Animal Ark has Returned!!

Sorry for the absence on our website! We’ve been SUPER busy trying to bring you the best at our store! Here are some of our updates, new and old news!

We’ve got some new faces to our Animal Ark family! If you’ve kept up with our Facebook page, you’ve seen these newbies. Give them a warm welcome!

Some of our associates, new and old!

Some of our associates, new and old!

We’ve also added some new critters to our line-up! Some of these guys we’ve had before, others are new to our store!

Meet Big Red! This here is our Red Iguana. It’s a bit feisty and was brought to us to find a new home for. Once Red is outta the cage, it calms a bit. It needs some TLC from someone who has had Iguanas before.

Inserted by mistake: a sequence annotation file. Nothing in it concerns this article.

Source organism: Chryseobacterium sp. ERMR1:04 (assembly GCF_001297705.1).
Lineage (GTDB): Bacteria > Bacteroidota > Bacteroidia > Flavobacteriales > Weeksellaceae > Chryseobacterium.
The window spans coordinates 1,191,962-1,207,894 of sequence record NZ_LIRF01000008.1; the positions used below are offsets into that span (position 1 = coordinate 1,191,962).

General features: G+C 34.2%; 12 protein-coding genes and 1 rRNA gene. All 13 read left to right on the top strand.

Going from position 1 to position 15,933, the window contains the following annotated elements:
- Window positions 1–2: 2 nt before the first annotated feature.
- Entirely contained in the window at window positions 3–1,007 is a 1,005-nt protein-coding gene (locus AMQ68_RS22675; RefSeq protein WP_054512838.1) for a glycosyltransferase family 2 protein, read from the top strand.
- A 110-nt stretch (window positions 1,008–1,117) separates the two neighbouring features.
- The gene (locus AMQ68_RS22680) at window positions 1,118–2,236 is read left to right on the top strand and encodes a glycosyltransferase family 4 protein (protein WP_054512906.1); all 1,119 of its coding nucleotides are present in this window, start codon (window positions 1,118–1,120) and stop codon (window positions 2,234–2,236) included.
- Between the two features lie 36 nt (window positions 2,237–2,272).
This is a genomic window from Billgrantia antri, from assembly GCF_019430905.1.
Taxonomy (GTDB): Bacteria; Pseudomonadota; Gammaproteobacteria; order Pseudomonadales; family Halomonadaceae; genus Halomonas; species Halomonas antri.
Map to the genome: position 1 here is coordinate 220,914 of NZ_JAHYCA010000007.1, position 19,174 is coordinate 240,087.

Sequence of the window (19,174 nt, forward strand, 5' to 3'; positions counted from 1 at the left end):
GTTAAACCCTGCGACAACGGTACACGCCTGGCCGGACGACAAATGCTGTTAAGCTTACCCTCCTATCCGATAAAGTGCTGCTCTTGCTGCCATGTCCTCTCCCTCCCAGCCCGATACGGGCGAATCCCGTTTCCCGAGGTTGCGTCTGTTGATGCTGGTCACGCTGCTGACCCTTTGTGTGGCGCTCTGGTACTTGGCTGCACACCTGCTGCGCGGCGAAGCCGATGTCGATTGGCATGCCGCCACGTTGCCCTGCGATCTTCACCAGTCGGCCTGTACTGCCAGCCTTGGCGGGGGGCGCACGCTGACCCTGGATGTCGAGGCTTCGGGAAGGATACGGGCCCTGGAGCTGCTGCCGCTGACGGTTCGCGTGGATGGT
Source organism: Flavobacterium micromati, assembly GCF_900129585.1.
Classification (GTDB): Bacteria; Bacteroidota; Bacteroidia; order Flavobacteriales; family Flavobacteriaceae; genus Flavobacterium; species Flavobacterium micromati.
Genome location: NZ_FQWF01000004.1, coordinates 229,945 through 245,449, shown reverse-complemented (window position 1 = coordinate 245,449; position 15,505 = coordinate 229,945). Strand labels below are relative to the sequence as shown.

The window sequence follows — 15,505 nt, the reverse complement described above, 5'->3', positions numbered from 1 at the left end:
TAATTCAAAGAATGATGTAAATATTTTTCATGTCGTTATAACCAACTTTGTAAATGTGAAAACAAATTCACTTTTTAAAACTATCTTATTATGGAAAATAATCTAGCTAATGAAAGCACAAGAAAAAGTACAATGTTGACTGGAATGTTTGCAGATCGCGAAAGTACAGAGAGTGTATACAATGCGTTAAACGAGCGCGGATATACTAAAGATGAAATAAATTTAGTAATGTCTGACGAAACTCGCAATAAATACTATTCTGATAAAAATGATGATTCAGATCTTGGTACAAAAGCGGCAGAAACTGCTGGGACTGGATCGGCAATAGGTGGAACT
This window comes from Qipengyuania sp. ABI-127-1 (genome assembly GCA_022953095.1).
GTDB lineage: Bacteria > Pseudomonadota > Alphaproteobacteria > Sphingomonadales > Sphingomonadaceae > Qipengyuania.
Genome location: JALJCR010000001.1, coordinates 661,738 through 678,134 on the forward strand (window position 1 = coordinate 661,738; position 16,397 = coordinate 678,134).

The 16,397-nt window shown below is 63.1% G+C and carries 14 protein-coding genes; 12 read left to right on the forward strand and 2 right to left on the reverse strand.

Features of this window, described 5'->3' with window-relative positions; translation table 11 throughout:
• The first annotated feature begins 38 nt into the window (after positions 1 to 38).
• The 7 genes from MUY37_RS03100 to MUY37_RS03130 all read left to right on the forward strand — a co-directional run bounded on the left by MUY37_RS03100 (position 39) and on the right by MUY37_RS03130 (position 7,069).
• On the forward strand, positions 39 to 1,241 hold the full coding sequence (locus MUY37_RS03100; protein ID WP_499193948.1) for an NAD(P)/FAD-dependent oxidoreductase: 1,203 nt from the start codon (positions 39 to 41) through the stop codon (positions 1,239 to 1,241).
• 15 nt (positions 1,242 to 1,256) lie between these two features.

They’re HERBIVORES. This means they eat plants… only plants. Their digestive systems aren’t made for protein and thus can cause issues if you’re feeding them insects. Your iggy won’t die if it eats something that happened to get into the cage, but some people will insist theirs loves crickets and roaches. It is NOT recommended.

Give them heat and UV. Temps no lower than 80 degrees and as high as the mid 90’s is required. Give them a basking spot they can climb to with a good UVB bulb near their heat. This allows them to cool down if they need to and gather light as they please.

Iguanas like to climb! Give them a good sized cage and some branches. It’ll make them feel right at home!
Handling your iggy is important too. They can be aggressive by nature and, like most animals, take some time to warm up to your handling. 2-3 times a day is the best. Gentle, slow and steady. Stroke their back and neck. Give them enough time to settle in your hands before putting them back.